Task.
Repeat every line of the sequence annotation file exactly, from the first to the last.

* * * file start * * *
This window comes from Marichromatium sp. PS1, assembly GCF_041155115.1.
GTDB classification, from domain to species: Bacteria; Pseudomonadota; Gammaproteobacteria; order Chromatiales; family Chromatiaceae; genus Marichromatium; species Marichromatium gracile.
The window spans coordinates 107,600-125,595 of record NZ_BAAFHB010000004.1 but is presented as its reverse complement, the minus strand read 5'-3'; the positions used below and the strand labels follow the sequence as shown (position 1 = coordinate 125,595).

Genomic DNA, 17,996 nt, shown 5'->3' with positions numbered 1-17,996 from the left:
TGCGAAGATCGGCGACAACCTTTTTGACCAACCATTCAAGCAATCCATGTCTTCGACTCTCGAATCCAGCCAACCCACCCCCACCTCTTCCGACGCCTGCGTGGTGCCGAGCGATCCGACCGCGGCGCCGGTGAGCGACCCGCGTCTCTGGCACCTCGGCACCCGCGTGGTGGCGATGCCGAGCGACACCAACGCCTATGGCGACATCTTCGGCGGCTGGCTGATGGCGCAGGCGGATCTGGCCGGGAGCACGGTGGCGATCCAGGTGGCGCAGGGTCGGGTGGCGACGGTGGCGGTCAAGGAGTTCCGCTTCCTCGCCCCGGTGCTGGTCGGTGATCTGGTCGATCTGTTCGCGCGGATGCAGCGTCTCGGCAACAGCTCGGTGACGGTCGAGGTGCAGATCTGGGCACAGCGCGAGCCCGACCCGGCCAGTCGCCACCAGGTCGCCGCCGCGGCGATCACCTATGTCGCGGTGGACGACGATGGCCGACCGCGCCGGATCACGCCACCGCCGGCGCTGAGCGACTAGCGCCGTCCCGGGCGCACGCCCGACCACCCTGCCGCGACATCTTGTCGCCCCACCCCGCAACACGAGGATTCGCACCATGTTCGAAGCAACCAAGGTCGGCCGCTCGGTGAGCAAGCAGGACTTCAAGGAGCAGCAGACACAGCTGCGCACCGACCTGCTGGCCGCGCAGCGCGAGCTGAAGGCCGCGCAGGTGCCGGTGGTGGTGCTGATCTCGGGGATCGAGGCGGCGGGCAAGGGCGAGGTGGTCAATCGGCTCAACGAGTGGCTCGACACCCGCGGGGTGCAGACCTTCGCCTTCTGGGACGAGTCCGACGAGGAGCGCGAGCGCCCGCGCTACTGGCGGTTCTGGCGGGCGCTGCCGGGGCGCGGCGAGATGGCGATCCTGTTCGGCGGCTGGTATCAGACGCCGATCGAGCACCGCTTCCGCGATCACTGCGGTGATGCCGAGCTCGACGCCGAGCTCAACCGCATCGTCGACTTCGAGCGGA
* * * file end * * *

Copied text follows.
This window comes from Marichromatium sp. PS1, assembly GCF_041155115.1.
GTDB classification, from domain to species: Bacteria; Pseudomonadota; Gammaproteobacteria; order Chromatiales; family Chromatiaceae; genus Marichromatium; species Marichromatium gracile.
The window spans coordinates 107,600-125,595 of record NZ_BAAFHB010000004.1 but is presented as its reverse complement, the minus strand read 5'-3'; the positions used below and the strand labels follow the sequence as shown (position 1 = coordinate 125,595).

Genomic DNA, 17,996 nt, shown 5'->3' with positions numbered 1-17,996 from the left:
TGCGAAGATCGGCGACAACCTTTTTGACCAACCATTCAAGCAATCCATGTCTTCGACTCTCGAATCCAGCCAACCCACCCCCACCTCTTCCGACGCCTGCGTGGTGCCGAGCGATCCGACCGCGGCGCCGGTGAGCGACCCGCGTCTCTGGCACCTCGGCACCCGCGTGGTGGCGATGCCGAGCGACACCAACGCCTATGGCGACATCTTCGGCGGCTGGCTGATGGCGCAGGCGGATCTGGCCGGGAGCACGGTGGCGATCCAGGTGGCGCAGGGTCGGGTGGCGACGGTGGCGGTCAAGGAGTTCCGCTTCCTCGCCCCGGTGCTGGTCGGTGATCTGGTCGATCTGTTCGCGCGGATGCAGCGTCTCGGCAACAGCTCGGTGACGGTCGAGGTGCAGATCTGGGCACAGCGCGAGCCCGACCCGGCCAGTCGCCACCAGGTCGCCGCCGCGGCGATCACCTATGTCGCGGTGGACGACGATGGCCGACCGCGCCGGATCACGCCACCGCCGGCGCTGAGCGACTAGCGCCGTCCCGGGCGCACGCCCGACCACCCTGCCGCGACATCTTGTCGCCCCACCCCGCAACACGAGGATTCGCACCATGTTCGAAGCAACCAAGGTCGGCCGCTCGGTGAGCAAGCAGGACTTCAAGGAGCAGCAGACACAGCTGCGCACCGACCTGCTGGCCGCGCAGCGCGAGCTGAAGGCCGCGCAGGTGCCGGTGGTGGTGCTGATCTCGGGGATCGAGGCGGCGGGCAAGGGCGAGGTGGTCAATCGGCTCAACGAGTGGCTCGACACCCGCGGGGTGCAGACCTTCGCCTTCTGGGACGAGTCCGACGAGGAGCGCGAGCGCCCGCGCTACTGGCGGTTCTGGCGGGCGCTGCCGGGGCGCGGCGAGATGGCGATCCTGTTCGGCGGCTGGTATCAGACGCCGATCGAGCACCGCTTCCGCGATCACTGCGGTGATGCCGAGCTCGACGCCGAGCTCAACCGCATCGTCGACTTCGAGCGGA